This weekend in London was an event called “Battle of Ideas.” Basically, it was a bunch of discussion forums and debates about politics, art, culture, the family, ethics, etc, etc. The participants were journalists and academics mainly. I went to three: (1) Radicalism then and now: the legacy of 1968, (2) What does it mean to be American?, and (3) Free speech on campus: should we ditch no platform? The first two were quite interesting, and even got a bit intense when the two Americans on the 5-person panel in the second forum got into a big argument. There were some tense moments. But I was VERY engaged with the third, which was an actual one-versus-one debate. It was about “no platform” in the NUS (the national students’ union), which says that no racist or fascist organization can participate in an NUS debate, be invited to speak, or run for election. Student 1 first argued that we should ditch this, and at first, I was on his side. I thought, free speech is important! By debating with them, we are not legitimizing them, but proving them wrong. But then Student 2 spoke and I was beginning to sway. And then the audience started asking questions and they were ALL against Student 2, against no platform. They were mainly talking about the BNP (British National Party), which is pretty racist and is anti-immigration. So I felt bad for the poor guy and put my hand up, and was actually called upon to speak! So I basically said, “I’m Canadian (everyone who had spoken was British), so I don’t know much about the BNP. But in Canada we have restrictions on hate speech and I think that that is important. So my question is to [Student 1]: If it is true that racial violence increases after the BNP speak in that area (as was argued), do you think that the ideal of free speech trumps the safety of the local population?”

The moderator seemed to like my question. And then Student 1 basically said yes, free speech does trump all. He said that if it was proven that violence increased after an NUS event with a BNP speaker, or another organization, he would continue to hold these debates to continue to fight them. I just thought he was very, very wrong.

Y’see, it got me thinking about my Political Reconciliation class. When I first started taking this class, I really disliked the idea of amnesty. There just seemed like there was something inherently wrong with letting the perpetrators of genocide, ethnic cleansing, torture, murder, and other gross human rights violations go free. It’s like that old cynical saying: “If you kill one person, you go to prison for life. If you kill 1,000, you get amnesty.” But then, there are situations where amnesty and the establishment of truth and reconciliation commissions result in more peace (less killing and violence) than would criminal prosecutions. So, what is really important? Does an ideal of “justice” trump peace and less death? For me, I think ideals, even ones I hold very strongly, crumble in the face of death. If sacrificing an ideal ensures less loss of life, well then, I think we should stick with that. But it is still very complicated, because who can say for certain which strategy will result in less death (especially in the long run)?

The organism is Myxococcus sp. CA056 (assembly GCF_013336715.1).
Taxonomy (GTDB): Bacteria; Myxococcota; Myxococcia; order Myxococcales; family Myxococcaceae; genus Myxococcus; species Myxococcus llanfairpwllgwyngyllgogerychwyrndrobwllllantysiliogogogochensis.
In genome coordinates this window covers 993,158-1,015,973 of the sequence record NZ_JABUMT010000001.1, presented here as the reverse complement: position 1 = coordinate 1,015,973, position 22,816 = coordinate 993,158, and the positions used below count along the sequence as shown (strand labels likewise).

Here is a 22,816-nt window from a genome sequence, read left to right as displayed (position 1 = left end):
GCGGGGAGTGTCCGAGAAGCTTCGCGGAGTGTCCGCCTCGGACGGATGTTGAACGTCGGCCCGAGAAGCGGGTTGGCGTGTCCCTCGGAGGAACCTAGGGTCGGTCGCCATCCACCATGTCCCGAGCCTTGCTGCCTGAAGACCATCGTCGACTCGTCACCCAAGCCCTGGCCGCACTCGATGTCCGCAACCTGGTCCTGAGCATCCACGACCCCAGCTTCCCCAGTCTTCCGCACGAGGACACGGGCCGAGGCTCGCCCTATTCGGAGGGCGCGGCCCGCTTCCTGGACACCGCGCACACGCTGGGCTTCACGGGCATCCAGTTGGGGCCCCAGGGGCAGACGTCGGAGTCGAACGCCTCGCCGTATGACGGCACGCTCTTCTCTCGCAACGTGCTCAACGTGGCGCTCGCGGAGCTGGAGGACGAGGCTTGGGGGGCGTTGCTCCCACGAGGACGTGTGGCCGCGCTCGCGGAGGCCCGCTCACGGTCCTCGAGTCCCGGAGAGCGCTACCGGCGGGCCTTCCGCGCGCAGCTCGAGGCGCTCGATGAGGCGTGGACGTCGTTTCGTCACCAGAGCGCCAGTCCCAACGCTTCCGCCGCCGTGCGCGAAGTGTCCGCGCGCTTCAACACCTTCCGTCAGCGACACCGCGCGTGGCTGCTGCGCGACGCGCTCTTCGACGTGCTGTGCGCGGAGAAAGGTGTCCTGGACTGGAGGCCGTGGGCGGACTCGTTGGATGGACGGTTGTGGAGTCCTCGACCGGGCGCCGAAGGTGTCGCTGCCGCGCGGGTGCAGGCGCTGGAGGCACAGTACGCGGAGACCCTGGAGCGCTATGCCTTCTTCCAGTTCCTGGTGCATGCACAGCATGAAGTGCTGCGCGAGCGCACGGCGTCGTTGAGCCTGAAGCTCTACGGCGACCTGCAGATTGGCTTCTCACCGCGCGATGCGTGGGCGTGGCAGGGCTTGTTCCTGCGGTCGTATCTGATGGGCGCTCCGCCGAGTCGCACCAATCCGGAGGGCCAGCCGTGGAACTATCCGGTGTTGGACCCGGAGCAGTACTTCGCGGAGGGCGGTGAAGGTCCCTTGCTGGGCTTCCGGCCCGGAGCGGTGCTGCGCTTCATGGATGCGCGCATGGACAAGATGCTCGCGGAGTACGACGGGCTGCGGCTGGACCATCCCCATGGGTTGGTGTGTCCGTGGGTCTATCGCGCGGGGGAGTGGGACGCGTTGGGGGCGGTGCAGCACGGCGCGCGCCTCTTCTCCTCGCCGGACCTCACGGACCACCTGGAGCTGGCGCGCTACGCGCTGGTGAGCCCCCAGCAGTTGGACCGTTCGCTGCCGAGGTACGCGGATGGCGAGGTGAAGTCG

Now let’s see what happens with “no platform”…

About kbardswich

Writer. Photographer. Activist. Lesbian. Feminist. Traveller. Voracious learner. Part-time shit-disturber.

Posted on November 3, 2008, in London Life 2008-9. Bookmark the permalink. 1 Comment.

  1. I tend to be with you on this. Not that I don’t think that there are ideals worth dying for; I wouldn’t be here– none of us would be– if there hadn’t been idealists who had laid down their lives for a greater good. But there’s a major difference between choosing, in a moment of critical importance, such as a war, whether or not to fight, and inciting others to disturb the peace. And as for the issues of amnesty, and the Truth and Reconciliation– it’s so tricky! The thought of those Nazis who were getting away with hiding out in Argentina makes my blood boil, but the thing is that the execution of justice following the Holocaust, especially as it took place in Israel, played the same role as Truth and Reconciliation did in S. Africa. Frankly, I think that, much as we, as academics, would love to be able to package it up into a neat universal principle, the fact is that each case is so peculiar to itself, particularly in cases of genocide and human rights, that we’ll be lucky if we manage to determine even a universal set of goals to achieve.Such insightful posts, my Kaitlin! Way to distract me from my essays… but at least you got my brain moving!!!♥ Deb

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